Cyprus has a value added tax which is at 19%. The tax rate makes some luxury items a bit more expensive than they might be otherwise, but these items will still be substantially cheaper than in the European mainland.
The value-added tax levies at 9% for food, hotels, and other tourist goods. Likewise, rent and financial services are exempt from the value-added tax.
You will have to pay the value added tax for any property purchases that you make in Cyprus, however. You can apply for an exemption for the highest value-added tax rate while purchasing property to reduce the tax by as much as 66%. You will need a Cypriot lawyer to walk you through the application process for this tax benefit during the time of your property purchase in the country.
There are also a few other property related taxes in Cyprus. The first is the property transfer tax, which levies at the point of sale. The property transfer tax is sometimes as much as 20%, depending on the scale of the purchase. There is also an annual property tax in Cyprus.
The annual property tax is levied at a small percentage of a property’s assessed value each year. For the most expensive properties, this tax will be as much as 5%, but for most properties, the tax rate is much lower.
There’s no inheritance tax in Cyprus, which makes it an ideal place to retire and ensure that the family nest egg remains secure. There is also no wealth tax, which, while uncommon, is becoming increasingly a factor in deciding to emigrate within the EU.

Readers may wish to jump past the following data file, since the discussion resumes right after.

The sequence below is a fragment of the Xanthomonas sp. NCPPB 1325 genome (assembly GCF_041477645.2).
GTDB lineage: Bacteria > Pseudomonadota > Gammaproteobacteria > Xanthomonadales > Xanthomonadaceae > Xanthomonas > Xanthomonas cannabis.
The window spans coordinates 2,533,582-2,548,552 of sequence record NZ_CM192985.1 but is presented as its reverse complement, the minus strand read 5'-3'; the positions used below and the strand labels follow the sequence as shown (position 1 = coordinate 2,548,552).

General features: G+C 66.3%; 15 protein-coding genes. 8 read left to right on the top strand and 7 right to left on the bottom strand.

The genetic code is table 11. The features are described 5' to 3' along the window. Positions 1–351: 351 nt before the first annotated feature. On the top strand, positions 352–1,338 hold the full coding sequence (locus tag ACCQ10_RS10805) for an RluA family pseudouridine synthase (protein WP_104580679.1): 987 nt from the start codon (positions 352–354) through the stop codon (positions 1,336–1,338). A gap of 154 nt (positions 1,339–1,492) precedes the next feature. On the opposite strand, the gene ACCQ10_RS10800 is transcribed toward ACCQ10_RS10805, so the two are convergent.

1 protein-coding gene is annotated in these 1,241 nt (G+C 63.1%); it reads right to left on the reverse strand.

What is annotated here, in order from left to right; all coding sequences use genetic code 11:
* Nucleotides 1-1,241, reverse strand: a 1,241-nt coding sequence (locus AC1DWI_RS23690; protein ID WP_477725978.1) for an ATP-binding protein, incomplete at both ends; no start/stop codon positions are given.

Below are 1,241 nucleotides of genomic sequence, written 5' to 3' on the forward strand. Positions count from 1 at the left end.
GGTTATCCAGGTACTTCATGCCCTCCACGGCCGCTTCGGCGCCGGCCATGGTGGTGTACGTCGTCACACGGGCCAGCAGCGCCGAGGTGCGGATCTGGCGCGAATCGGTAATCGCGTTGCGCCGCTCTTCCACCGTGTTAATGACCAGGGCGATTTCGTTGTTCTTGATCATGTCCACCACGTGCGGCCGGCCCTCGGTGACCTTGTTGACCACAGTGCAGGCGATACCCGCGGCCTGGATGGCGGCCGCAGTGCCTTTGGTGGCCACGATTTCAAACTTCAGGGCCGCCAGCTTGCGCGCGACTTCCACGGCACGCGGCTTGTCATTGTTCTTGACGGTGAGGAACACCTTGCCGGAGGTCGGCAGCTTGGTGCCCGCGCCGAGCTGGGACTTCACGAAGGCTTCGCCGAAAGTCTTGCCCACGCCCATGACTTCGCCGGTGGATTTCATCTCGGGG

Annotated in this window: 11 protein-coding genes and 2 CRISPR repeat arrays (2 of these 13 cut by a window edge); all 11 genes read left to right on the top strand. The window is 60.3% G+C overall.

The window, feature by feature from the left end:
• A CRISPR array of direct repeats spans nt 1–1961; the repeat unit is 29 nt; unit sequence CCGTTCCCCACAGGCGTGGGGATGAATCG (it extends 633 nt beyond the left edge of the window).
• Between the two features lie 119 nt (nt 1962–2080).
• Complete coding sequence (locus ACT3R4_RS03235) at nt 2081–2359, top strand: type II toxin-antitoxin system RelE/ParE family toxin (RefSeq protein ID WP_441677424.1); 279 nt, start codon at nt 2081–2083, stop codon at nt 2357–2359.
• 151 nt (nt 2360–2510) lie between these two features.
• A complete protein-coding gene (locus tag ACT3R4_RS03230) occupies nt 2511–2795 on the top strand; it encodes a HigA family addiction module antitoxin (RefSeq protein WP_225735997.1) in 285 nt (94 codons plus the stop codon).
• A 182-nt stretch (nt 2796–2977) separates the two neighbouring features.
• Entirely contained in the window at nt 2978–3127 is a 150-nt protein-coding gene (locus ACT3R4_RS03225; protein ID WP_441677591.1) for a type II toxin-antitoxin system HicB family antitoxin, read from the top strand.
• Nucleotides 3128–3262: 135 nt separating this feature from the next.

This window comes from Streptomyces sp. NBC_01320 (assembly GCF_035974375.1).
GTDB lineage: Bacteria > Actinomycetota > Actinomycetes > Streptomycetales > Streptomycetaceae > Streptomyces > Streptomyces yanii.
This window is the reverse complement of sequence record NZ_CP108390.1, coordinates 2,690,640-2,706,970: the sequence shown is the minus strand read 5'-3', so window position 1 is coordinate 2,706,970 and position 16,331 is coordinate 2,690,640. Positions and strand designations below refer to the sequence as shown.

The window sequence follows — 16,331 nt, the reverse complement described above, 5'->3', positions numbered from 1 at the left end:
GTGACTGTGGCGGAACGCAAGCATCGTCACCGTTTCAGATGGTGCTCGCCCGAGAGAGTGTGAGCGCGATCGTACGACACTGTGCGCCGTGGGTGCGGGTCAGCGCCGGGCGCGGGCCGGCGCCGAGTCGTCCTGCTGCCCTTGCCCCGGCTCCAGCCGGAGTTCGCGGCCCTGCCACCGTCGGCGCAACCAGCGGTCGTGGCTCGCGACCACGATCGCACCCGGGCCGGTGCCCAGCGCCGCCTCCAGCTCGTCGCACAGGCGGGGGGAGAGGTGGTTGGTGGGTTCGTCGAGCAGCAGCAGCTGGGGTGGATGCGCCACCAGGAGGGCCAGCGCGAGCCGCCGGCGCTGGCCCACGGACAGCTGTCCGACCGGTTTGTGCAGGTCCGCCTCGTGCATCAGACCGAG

Keeping your money in Cypriot banks is safe, provided that the country does not undergo another credit crunch like in 2009. Notably, nearly every other country in the developed world underwent the same credit crunch in that period, so if there’s another, it’s highly likely that Cyprus will do no worse than anywhere else you might consider saving your money.
Just remember that there is a tax on the interest from bank deposits in Cyprus. The deposit tax shouldn’t amount to much for most people, but it’s worth remembering if you are using Cyprus as a tax shelter for large sums of cash.
It’s probably better to invest in a Cypriot property even though they’re taxed at a higher rate because the Cypriot government only guarantees deposits up to 100,000 euros.
Cypriots eager to pay less tax can take advantage of the country’s tax deduction program, which also extends to corporations who are headquartered or who have operations there.